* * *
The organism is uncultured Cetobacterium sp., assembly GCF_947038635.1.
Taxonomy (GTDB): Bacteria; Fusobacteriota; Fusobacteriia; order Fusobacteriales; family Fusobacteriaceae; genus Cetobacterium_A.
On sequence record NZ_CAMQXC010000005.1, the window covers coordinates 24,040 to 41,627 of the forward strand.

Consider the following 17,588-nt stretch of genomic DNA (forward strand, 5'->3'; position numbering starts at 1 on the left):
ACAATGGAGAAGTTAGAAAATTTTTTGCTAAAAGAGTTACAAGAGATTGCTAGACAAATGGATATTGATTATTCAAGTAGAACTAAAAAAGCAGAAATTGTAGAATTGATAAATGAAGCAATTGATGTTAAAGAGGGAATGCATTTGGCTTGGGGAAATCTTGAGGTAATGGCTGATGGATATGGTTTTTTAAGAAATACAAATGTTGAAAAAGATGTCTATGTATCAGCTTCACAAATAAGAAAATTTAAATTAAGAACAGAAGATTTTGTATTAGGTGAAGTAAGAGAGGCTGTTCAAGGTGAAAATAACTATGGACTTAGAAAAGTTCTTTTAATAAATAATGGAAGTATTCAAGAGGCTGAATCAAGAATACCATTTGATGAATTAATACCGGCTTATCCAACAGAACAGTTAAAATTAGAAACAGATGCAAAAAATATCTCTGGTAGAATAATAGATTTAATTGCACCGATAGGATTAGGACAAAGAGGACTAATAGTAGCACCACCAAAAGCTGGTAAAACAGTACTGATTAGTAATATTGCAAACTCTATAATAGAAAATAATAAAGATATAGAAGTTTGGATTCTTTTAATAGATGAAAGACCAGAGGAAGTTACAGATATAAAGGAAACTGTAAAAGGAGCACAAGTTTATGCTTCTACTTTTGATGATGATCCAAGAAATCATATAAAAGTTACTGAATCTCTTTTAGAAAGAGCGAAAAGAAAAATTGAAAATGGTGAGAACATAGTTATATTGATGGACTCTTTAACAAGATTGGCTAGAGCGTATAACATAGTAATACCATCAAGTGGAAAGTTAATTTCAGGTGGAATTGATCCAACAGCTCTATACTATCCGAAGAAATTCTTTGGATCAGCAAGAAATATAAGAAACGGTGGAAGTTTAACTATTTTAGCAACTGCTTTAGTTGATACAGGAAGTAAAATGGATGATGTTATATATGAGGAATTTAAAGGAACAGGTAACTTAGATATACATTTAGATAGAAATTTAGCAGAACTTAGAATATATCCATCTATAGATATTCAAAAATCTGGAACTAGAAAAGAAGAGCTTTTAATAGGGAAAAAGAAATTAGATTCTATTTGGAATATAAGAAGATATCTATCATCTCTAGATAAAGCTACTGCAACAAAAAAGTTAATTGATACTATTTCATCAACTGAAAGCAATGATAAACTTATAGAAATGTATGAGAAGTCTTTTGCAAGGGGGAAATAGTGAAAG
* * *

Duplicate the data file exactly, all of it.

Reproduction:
The organism is uncultured Cetobacterium sp., assembly GCF_947038635.1.
Taxonomy (GTDB): Bacteria; Fusobacteriota; Fusobacteriia; order Fusobacteriales; family Fusobacteriaceae; genus Cetobacterium_A.
On sequence record NZ_CAMQXC010000005.1, the window covers coordinates 24,040 to 41,627 of the forward strand.

Consider the following 17,588-nt stretch of genomic DNA (forward strand, 5'->3'; position numbering starts at 1 on the left):
ACAATGGAGAAGTTAGAAAATTTTTTGCTAAAAGAGTTACAAGAGATTGCTAGACAAATGGATATTGATTATTCAAGTAGAACTAAAAAAGCAGAAATTGTAGAATTGATAAATGAAGCAATTGATGTTAAAGAGGGAATGCATTTGGCTTGGGGAAATCTTGAGGTAATGGCTGATGGATATGGTTTTTTAAGAAATACAAATGTTGAAAAAGATGTCTATGTATCAGCTTCACAAATAAGAAAATTTAAATTAAGAACAGAAGATTTTGTATTAGGTGAAGTAAGAGAGGCTGTTCAAGGTGAAAATAACTATGGACTTAGAAAAGTTCTTTTAATAAATAATGGAAGTATTCAAGAGGCTGAATCAAGAATACCATTTGATGAATTAATACCGGCTTATCCAACAGAACAGTTAAAATTAGAAACAGATGCAAAAAATATCTCTGGTAGAATAATAGATTTAATTGCACCGATAGGATTAGGACAAAGAGGACTAATAGTAGCACCACCAAAAGCTGGTAAAACAGTACTGATTAGTAATATTGCAAACTCTATAATAGAAAATAATAAAGATATAGAAGTTTGGATTCTTTTAATAGATGAAAGACCAGAGGAAGTTACAGATATAAAGGAAACTGTAAAAGGAGCACAAGTTTATGCTTCTACTTTTGATGATGATCCAAGAAATCATATAAAAGTTACTGAATCTCTTTTAGAAAGAGCGAAAAGAAAAATTGAAAATGGTGAGAACATAGTTATATTGATGGACTCTTTAACAAGATTGGCTAGAGCGTATAACATAGTAATACCATCAAGTGGAAAGTTAATTTCAGGTGGAATTGATCCAACAGCTCTATACTATCCGAAGAAATTCTTTGGATCAGCAAGAAATATAAGAAACGGTGGAAGTTTAACTATTTTAGCAACTGCTTTAGTTGATACAGGAAGTAAAATGGATGATGTTATATATGAGGAATTTAAAGGAACAGGTAACTTAGATATACATTTAGATAGAAATTTAGCAGAACTTAGAATATATCCATCTATAGATATTCAAAAATCTGGAACTAGAAAAGAAGAGCTTTTAATAGGGAAAAAGAAATTAGATTCTATTTGGAATATAAGAAGATATCTATCATCTCTAGATAAAGCTACTGCAACAAAAAAGTTAATTGATACTATTTCATCAACTGAAAGCAATGATAAACTTATAGAAATGTATGAGAAGTCTTTTGCAAGGGGGAAATAGTGAAAG